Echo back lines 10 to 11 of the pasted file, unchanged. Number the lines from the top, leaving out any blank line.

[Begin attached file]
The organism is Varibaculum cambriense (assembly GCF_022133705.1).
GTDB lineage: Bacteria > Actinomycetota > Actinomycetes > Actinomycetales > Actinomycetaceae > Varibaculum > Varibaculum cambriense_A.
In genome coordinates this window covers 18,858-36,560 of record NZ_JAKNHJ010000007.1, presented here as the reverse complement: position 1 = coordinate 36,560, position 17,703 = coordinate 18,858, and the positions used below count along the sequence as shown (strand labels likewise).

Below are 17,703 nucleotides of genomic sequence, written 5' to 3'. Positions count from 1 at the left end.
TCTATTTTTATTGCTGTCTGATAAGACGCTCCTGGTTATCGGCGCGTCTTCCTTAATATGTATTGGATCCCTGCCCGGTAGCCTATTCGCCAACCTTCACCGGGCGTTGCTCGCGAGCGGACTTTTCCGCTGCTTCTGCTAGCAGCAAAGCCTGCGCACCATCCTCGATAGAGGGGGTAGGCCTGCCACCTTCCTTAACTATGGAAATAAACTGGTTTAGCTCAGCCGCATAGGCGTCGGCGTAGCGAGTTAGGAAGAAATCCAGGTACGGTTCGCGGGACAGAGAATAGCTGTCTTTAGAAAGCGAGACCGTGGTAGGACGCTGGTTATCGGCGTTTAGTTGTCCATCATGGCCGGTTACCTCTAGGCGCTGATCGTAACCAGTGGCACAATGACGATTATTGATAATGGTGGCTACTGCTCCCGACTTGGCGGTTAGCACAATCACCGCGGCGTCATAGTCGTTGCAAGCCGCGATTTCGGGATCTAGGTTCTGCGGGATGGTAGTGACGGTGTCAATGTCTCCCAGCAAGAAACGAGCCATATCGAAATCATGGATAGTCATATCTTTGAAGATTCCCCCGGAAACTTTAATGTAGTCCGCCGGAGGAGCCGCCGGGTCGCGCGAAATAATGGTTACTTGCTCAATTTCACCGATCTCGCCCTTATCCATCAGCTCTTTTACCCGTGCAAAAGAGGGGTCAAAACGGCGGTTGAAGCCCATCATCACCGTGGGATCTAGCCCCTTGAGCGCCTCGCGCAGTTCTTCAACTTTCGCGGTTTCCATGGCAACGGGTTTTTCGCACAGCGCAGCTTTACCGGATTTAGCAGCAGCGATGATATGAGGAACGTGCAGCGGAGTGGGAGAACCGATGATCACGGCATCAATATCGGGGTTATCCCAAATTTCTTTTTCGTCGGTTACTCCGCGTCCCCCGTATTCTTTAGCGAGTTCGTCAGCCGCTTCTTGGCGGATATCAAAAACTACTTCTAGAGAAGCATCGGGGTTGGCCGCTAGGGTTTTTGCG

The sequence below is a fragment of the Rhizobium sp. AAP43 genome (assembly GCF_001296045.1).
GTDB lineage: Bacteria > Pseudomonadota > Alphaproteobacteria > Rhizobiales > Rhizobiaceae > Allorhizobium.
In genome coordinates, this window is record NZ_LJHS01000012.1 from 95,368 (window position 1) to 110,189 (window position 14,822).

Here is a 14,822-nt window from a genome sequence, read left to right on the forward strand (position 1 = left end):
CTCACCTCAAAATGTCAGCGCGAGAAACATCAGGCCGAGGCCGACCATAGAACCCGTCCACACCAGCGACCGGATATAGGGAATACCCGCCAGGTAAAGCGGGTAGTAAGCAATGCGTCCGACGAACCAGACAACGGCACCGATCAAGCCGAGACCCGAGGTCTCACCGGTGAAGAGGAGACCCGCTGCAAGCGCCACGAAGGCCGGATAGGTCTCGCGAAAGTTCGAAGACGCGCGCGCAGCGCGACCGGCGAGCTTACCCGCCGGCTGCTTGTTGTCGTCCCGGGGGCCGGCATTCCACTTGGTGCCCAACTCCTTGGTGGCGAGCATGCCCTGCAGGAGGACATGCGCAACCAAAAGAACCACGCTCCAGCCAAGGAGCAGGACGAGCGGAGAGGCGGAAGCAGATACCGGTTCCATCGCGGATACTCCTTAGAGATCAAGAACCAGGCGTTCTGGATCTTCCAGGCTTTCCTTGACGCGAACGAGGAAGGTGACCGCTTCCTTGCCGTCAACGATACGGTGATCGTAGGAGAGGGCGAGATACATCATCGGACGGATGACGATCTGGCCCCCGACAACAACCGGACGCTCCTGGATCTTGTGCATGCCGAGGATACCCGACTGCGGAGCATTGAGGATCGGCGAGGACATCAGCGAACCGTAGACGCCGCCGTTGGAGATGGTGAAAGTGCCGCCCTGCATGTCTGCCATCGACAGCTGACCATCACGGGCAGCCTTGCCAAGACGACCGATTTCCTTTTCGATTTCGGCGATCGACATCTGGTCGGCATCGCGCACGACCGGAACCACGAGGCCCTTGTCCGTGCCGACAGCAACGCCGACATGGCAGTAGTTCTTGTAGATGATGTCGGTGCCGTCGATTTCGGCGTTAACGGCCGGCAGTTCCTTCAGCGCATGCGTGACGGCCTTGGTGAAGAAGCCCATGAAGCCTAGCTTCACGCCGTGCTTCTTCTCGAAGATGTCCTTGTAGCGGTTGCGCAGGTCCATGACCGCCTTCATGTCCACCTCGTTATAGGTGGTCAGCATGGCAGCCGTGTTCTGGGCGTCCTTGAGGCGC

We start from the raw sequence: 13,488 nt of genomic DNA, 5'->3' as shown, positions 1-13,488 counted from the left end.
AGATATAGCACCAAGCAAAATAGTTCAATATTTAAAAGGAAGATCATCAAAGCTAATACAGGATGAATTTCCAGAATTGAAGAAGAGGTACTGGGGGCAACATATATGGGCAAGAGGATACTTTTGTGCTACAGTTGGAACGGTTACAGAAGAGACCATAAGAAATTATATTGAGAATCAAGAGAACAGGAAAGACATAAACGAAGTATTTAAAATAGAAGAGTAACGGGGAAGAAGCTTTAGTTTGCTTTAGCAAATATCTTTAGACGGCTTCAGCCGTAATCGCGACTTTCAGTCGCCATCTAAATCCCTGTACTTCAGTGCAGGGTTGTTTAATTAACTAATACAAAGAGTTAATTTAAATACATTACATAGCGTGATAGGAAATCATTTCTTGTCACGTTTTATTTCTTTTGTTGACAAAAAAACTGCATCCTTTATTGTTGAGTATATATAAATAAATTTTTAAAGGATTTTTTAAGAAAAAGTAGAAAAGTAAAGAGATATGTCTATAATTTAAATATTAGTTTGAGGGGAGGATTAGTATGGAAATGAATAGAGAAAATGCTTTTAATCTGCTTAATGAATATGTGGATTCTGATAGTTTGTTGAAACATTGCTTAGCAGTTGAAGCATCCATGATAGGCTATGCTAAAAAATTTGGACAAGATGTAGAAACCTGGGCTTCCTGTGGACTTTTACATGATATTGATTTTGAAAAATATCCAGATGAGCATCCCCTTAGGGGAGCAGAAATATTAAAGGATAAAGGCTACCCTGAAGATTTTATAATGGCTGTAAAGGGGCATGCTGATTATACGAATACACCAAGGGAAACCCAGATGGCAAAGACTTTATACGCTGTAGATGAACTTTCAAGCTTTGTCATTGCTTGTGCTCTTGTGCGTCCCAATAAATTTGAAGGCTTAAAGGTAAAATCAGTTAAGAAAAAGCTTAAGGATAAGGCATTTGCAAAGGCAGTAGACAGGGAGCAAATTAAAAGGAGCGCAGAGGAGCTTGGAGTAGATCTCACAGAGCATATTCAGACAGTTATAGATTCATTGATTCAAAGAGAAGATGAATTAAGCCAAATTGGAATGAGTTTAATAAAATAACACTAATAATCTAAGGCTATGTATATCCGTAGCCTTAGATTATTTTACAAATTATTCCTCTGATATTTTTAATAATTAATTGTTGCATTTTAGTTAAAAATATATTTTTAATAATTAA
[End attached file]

CTCACCTCAAAATGTCAGCGCGAGAAACATCAGGCCGAGGCCGACCATAGAACCCGTCCACACCAGCGACCGGATATAGGGAATACCCGCCAGGTAAAGCGGGTAGTAAGCAATGCGTCCGACGAACCAGACAACGGCACCGATCAAGCCGAGACCCGAGGTCTCACCGGTGAAGAGGAGACCCGCTGCAAGCGCCACGAAGGCCGGATAGGTCTCGCGAAAGTTCGAAGACGCGCGCGCAGCGCGACCGGCGAGCTTACCCGCCGGCTGCTTGTTGTCGTCCCGGGGGCCGGCATTCCACTTGGTGCCCAACTCCTTGGTGGCGAGCATGCCCTGCAGGAGGACATGCGCAACCAAAAGAACCACGCTCCAGCCAAGGAGCAGGACGAGCGGAGAGGCGGAAGCAGATACCGGTTCCATCGCGGATACTCCTTAGAGATCAAGAACCAGGCGTTCTGGATCTTCCAGGCTTTCCTTGACGCGAACGAGGAAGGTGACCGCTTCCTTGCCGTCAACGATACGGTGATCGTAGGAGAGGGCGAGATACATCATCGGACGGATGACGATCTGGCCCCCGACAACAACCGGACGCTCCTGGATCTTGTGCATGCCGAGGATACCCGACTGCGGAGCATTGAGGATCGGCGAGGACATCAGCGAACCGTAGACGCCGCCGTTGGAGATGGTGAAAGTGCCGCCCTGCATGTCTGCCATCGACAGCTGACCATCACGGGCAGCCTTGCCAAGACGACCGATTTCCTTTTCGATTTCGGCGATCGACATCTGGTCGGCATCGCGCACGACCGGAACCACGAGGCCCTTGTCCGTGCCGACAGCAACGCCGACATGGCAGTAGTTCTTGTAGATGATGTCGGTGCCGTCGATTTCGGCGTTAACGGCCGGCAGTTCCTTCAGCGCATGCGTGACGGCCTTGGTGAAGAAGCCCATGAAGCCTAGCTTCACGCCGTGCTTCTTCTCGAAGATGTCCTTGTAGCGGTTGCGCAGGTCCATGACCGCCTTCATGTCCACCTCGTTATAGGTGGTCAGCATGGCAGCCGTGTTCTGGGCGTCCTTGAGGCGC

We start from the raw sequence: 13,488 nt of genomic DNA, 5'->3' as shown, positions 1-13,488 counted from the left end.